Informal Settlements can in part be characterised by high levels of visible and unhygienic litter. There are multiple factors that contribute to this. Refuse is often collected irregularly, residents are not briefed on the collection system, and there is little recourse for complaints as refuse collection is outsourced to contractors who have little interest in reporting their own failure to perform their duties to the City.

Existing Service Delivery Agreements with refuse collection contractors also requires them to undertake street sweeping, litter picking, illegal dumping removal, and cleaning of all public areas in the entire demarcated area. This is demonstrably not taking place in the vast majority of informal settlements.

At street level there is an absence of a sense of ownership, a lack of convenience in discarding of refuse, illegal dumping, stray dogs and rodents scattering refuse by tearing open refuse bags, flooding that also scatters refuse, the absence of a secure space to store refuse prior to collection, a sense of powerlessness given the past, present and perceived future levels of litter, a ‘tragedy of the commons’ scenario where individual attempts to change the situation seem futile etc.

At present refuse collection in the majority of Cape Town’s informal settlements is aided by the placement of unaltered shipping containers on sidewalks and thoroughfares. Residents are required to walk, some for quite a distance, to the containers to discard of their refuse. Prior to this step however residents have no convenient and secure space to store their refuse. In the Cape Times article Mayor De Lille stated, which impacts on this lack of convenient and secure storage: “We can’t give one household one wheelie bin. This will be a budgetary issue because we will have to buy more wheelie bins.”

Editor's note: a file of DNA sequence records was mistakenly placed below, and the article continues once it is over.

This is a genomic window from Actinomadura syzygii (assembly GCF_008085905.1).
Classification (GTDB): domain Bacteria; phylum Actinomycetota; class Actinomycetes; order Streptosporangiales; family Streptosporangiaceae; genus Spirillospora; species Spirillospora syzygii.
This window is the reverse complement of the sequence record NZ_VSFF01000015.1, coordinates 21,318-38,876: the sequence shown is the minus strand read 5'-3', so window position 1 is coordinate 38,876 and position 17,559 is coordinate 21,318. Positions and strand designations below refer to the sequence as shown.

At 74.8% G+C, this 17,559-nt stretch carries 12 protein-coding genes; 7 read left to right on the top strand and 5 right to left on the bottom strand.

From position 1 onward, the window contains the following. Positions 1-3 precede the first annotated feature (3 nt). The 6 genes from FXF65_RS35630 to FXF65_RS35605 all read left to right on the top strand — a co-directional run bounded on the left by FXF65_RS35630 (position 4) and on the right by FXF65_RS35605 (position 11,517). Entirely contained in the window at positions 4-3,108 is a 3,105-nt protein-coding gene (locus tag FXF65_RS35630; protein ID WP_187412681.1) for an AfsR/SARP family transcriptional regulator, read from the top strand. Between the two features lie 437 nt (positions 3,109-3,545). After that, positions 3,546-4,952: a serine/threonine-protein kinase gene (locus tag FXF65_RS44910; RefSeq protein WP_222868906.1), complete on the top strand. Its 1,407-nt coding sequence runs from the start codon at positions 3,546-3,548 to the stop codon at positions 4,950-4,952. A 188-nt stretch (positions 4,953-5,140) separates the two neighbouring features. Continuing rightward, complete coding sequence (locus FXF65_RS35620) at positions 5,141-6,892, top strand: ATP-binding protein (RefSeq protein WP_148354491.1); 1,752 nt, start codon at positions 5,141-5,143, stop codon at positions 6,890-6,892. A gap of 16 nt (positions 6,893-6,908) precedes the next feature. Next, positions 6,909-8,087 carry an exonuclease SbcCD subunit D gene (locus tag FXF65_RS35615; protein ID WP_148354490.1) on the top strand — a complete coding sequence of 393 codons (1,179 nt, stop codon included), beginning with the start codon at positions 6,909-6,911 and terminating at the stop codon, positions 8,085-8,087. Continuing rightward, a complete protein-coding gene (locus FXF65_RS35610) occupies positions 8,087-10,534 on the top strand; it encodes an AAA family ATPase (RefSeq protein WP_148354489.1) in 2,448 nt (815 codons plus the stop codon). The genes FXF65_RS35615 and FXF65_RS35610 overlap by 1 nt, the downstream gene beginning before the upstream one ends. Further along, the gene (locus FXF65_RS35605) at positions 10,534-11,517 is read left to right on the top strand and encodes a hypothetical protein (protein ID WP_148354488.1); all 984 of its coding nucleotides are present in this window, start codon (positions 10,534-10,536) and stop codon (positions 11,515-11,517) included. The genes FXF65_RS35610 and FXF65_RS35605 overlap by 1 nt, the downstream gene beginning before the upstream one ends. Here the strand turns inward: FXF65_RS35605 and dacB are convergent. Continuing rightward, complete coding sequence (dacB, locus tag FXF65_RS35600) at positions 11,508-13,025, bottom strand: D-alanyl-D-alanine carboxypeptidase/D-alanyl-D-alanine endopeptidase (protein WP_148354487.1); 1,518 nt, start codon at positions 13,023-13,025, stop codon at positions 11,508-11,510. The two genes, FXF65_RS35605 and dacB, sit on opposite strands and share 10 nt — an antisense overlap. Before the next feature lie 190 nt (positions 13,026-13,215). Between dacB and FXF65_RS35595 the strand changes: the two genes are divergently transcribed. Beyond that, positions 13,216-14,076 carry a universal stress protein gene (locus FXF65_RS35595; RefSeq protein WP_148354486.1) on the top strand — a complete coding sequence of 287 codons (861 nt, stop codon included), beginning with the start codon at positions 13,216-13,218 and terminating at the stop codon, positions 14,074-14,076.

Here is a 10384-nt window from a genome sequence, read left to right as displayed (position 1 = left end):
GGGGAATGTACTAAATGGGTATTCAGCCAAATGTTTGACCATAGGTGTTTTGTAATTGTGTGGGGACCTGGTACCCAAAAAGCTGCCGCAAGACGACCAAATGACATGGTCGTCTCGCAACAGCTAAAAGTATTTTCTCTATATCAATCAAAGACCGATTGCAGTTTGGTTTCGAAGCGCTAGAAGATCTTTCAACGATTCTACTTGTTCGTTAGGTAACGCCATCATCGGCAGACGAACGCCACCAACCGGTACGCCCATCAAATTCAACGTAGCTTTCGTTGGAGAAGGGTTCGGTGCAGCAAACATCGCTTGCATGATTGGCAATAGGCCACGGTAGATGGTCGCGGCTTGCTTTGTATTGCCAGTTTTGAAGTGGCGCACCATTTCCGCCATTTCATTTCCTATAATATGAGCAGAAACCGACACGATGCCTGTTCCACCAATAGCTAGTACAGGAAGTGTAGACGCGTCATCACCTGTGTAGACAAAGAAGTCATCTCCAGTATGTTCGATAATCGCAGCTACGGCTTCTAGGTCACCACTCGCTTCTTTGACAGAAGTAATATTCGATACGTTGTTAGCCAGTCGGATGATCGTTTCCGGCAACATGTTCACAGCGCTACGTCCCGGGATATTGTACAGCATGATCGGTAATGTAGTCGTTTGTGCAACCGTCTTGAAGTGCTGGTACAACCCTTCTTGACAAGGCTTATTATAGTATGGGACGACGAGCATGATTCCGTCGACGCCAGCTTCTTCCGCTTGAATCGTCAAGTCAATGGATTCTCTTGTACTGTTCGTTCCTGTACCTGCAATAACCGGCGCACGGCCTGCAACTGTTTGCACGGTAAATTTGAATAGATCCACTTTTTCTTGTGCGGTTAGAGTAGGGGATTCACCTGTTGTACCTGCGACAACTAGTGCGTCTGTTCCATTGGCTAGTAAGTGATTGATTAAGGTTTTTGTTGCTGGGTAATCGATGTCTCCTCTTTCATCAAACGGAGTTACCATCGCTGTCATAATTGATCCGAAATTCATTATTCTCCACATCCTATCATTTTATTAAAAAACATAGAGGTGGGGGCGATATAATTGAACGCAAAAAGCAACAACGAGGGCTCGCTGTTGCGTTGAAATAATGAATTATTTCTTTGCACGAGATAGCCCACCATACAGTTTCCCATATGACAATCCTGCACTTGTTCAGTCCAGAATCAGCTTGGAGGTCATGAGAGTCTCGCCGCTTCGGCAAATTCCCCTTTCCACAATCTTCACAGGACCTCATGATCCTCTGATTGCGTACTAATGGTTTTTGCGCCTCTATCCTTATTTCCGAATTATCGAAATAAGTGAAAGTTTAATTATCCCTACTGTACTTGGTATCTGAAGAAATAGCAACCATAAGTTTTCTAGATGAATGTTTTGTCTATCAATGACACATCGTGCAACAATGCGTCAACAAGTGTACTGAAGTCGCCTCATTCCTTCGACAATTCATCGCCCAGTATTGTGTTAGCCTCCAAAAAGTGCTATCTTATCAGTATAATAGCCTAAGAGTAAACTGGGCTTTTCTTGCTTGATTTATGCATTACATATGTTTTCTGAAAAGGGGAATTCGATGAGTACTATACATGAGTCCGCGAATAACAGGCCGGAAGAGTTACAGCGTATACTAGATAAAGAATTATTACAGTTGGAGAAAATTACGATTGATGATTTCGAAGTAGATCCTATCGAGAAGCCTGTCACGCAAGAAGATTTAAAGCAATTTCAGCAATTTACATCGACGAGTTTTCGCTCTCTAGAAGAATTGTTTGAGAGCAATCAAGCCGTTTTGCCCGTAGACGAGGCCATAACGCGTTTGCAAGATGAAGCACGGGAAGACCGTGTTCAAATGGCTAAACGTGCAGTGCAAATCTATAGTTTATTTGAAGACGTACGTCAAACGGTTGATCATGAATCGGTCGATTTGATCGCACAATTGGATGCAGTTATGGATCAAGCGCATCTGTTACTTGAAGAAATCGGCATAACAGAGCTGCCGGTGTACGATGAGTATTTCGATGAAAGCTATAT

The unaltered shipping now-refuse-collection containers are closed and locked in the late afternoon, and often remained locked for days resulting in garbage pilling up on the sidewalks, close to homes.

These containers are placed on sidewalks and thoroughfares to increase ease of refuse collection by the City of Cape Town’s contracted solid waste removal companies. However, these thoroughfares are also the most convenient for reticulation services, which means that these refuse containers often sit close to communal water sources. This has severe health implications. (The Khayelitsha Health District for instance has the highest infant mortality rate in the City of Cape Town at 34.85 deaths per 1000 – 40% higher than the citywide average. In a recent public letter, three acclaimed pediatric experts attributed this to poor sanitary conditions in informal settlements.[5])

A lack of convenient and secure means to store individual household refuse, the pilling up of garbage bags outside locked shipping containers and the easy access to refuse when the unaltered containers are open leads to rodent infestations and problems with stray dogs.